18 March 2013
On the night of 13 March, white smoke and chiming bells alerted the world that we had a new Pope. I waited, somewhat impatiently, to see who the new leader of the world’s largest religious institution was going to be. Part of me wished I could have been in the Vatican to witness the revelation for myself. Strange as it may seem for an atheist to express such a desire, it is true. As a Catholic I had once listened to Pope John Paul II speak in the Vatican and I wondered what it would be like to once again listen to a pope speak in the same location but as a non-believer. Furthermore, the revelation of the new leader of the world’s 1.2 billion Catholics was a significant moment in history. One moment that happened to be going on just twenty minutes from my old home.
Once Cardinal Bergoglio, now Pope Francis, stepped out onto the balcony of St Peter’s Basilica, it quickly became clear that he would have more mass appeal than his predecessor. News contributors have talked at length of the significance of the name Francis but I realised its significance as soon as I heard the name. For eight years I attended a Catholic school named after St Francis of Assisi and I was well aware of his legacy. He was a man who was born into a wealthy family but chose to live a life of poverty.
In his hometown of Buenos Aires, Bergoglio famously rejected the perks that came with his high rank in the Argentine church. However, it seems that religious leaders are held to a low standard when people determine whether or not they are good people. A church official taking public transport or rejecting a palatial home should not make international headlines. After all, when priests begin their ‘careers’ they take a vow of poverty. All too often though, once a priest climbs a few notches up the church hierarchy those vows are forgotten. I recall when the news broke that Pope Benedict’s butler had leaked private Vatican documents; my first thought was, ‘Why on earth does a man who took a vow of poverty have a butler anyway?’
The decision to go with the name Francis seemed an intelligent one at first, but upon further reflection a problem dawned on me. St Francis celebrated poverty and thought of it as the ideal lifestyle. His goal was not to help people out of poverty. Surely if Pope Francis wants to help the poor it makes more sense to be named after someone who worked to reduce poverty. Instead, he has done the exact opposite. This isn’t a smart move for someone who wants to position himself as a champion of the poor. From Jesus, St Francis and all the way through to more modern ‘icons’ such as Mother Theresa, the Church has valued pain, suffering and poverty. Bergoglio’s frugal lifestyle is no doubt a reflection of the fact that he too values poverty. This is a clear contradiction: Bergoglio supposedly has the interests of the poor at heart, yet as Pope Francis he now heads an institution that venerates poverty and suffering and sees them as ideal for spiritual enlightenment.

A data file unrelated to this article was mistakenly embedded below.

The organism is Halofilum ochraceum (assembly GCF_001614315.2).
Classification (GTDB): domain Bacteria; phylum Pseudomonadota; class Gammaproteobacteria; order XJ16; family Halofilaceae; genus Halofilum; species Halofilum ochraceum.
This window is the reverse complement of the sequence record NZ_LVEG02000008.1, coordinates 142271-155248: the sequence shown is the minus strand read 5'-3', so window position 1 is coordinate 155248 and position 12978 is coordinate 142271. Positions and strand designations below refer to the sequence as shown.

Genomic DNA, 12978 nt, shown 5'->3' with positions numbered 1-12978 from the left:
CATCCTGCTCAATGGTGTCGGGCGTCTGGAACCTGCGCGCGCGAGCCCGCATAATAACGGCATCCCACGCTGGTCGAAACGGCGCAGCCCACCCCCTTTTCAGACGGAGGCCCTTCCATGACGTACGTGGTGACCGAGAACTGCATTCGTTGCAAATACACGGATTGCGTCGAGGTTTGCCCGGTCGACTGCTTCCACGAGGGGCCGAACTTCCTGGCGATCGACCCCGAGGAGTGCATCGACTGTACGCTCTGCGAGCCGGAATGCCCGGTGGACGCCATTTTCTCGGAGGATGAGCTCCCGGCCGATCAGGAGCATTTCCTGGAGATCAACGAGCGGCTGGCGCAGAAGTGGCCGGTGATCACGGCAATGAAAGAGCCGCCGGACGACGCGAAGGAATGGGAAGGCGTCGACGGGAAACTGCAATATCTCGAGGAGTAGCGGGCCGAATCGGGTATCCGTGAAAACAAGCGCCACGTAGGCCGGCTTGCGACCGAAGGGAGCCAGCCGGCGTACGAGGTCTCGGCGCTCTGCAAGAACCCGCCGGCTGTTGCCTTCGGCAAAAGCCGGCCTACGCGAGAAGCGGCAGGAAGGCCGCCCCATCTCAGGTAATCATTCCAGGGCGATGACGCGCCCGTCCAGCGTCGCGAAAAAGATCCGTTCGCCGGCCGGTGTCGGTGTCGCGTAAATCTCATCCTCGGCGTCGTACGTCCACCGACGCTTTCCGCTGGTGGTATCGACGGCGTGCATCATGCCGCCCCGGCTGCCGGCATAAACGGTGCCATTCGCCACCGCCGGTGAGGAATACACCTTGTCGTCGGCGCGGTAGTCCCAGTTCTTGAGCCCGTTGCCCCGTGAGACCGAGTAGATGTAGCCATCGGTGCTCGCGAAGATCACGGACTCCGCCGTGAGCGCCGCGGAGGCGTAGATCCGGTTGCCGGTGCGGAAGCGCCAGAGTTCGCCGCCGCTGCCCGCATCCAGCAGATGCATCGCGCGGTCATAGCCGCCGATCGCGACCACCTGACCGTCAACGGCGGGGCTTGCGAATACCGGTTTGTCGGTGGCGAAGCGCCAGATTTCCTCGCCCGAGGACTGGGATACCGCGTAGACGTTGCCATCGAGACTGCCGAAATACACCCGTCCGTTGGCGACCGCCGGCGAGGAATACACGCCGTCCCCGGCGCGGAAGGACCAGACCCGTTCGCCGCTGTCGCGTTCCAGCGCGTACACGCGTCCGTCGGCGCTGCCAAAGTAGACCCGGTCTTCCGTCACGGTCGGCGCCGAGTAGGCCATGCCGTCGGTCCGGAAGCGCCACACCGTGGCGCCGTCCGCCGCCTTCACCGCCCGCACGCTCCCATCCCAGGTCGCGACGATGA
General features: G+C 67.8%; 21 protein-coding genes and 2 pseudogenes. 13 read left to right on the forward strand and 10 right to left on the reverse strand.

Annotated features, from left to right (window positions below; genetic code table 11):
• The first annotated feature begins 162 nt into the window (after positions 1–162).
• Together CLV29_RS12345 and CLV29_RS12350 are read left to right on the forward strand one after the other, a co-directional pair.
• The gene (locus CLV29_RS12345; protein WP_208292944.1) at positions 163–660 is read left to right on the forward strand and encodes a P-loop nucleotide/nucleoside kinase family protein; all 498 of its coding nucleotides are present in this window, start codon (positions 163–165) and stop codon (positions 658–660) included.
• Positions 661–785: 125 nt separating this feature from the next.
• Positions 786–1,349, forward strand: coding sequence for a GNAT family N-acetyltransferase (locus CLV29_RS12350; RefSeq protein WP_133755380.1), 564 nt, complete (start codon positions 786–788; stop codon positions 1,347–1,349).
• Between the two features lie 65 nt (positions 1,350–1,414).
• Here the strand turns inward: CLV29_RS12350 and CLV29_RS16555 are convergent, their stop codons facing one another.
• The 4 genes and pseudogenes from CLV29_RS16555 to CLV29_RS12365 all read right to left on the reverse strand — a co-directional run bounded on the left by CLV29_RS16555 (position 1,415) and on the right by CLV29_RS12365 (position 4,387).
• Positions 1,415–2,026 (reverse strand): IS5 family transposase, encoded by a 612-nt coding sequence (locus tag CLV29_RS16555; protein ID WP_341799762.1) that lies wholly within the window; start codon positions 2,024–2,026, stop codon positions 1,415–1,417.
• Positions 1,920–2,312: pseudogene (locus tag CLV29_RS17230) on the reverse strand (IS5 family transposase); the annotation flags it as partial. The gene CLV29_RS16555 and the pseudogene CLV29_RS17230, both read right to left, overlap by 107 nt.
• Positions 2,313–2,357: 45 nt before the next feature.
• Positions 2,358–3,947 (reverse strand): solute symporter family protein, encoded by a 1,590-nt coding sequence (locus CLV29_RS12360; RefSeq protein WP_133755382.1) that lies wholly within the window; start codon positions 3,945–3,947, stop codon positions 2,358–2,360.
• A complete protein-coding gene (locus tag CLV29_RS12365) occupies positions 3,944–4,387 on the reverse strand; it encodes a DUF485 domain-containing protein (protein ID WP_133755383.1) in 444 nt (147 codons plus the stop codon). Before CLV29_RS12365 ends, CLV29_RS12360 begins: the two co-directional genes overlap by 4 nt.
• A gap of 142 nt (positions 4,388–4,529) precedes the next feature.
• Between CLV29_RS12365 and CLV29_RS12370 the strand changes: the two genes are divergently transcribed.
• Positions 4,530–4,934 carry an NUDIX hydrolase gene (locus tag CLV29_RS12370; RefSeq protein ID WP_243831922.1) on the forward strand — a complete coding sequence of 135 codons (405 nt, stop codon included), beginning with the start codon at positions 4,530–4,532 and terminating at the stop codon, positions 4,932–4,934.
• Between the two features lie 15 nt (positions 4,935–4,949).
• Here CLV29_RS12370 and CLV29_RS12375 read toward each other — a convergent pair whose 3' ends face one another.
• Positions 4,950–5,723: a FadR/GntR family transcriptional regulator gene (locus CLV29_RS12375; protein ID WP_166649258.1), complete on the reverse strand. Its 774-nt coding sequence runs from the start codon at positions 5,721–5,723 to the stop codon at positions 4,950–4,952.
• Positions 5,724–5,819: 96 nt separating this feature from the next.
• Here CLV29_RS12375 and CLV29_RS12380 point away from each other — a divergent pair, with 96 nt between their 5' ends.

The selection of a Pope from Latin America is being hailed as a positive step forward and I can understand why. There hasn’t been a non-European Pope in over a thousand years. Bergoglio is the first Jesuit Pope, the first from Argentina and the first to choose the name Francis. But these are minor changes. What would truly impress me would be if women were allowed to play a greater role in the Church. There is a medieval legend that speaks of a Pope Joan; a woman who disguised herself as a man, entered the priesthood and rose to the papacy. She was only found out when she gave birth while riding a horse. This legend, or more accurately this fable, has been largely discredited but just imagine for a second a woman being ordained a priest in the Catholic Church. This would be a significant first, something that would truly impress me but also something that will never happen. It strikes me that one does not have to be a cardinal to become Pope. Any baptised Catholic male is eligible. This means that my one year old cousin or my fifteen year old brother could technically be Pope – but no woman, no matter her skills base, leadership qualities or commitment to the Catholic Church can even become an ordinary priest. For the Church to truly help the poor they must encourage women’s empowerment. After all, women (and children) are the most marginalised members of society and the worst affected by poverty. Women’s empowerment isn’t a top priority for the new Pope or the Church in general. Perhaps Pope Francis will bring in some reforms but we cannot expect any major shifts in Church policy.
No other religious leader commands as much attention or has as much power as the Catholic Pope. Watching the proceedings in the Vatican on the day Pope Francis was chosen, I remembered what it was like to be Catholic. There is a special feeling that comes with being a part of such a large, unified body, one of the oldest in existence. For me though, that special feeling is gone forever. During his first speech Francis asked that everyone say a silent prayer. The three members of my family watching the news with me closed their eyes and prayed. I shook my head and thought to myself that leaving the Catholic Church was a great decision. The Catholic Church protects paedophile priests; it is misogynist, corrupt, overly secretive and homophobic. As a female I am concerned about having a full range of reproductive rights and not having my sex limit my opportunities in life. The new Pope will not support any of this. Being from sub-Saharan Africa, the region most affected by HIV and AIDS, I support various measures to tackle the pandemic including but not limited to condoms. Pope Francis will continue to uphold the Vatican’s official stance against the use of contraceptives. With its terrible track record, it is astonishing that the Catholic Church still has such a huge following.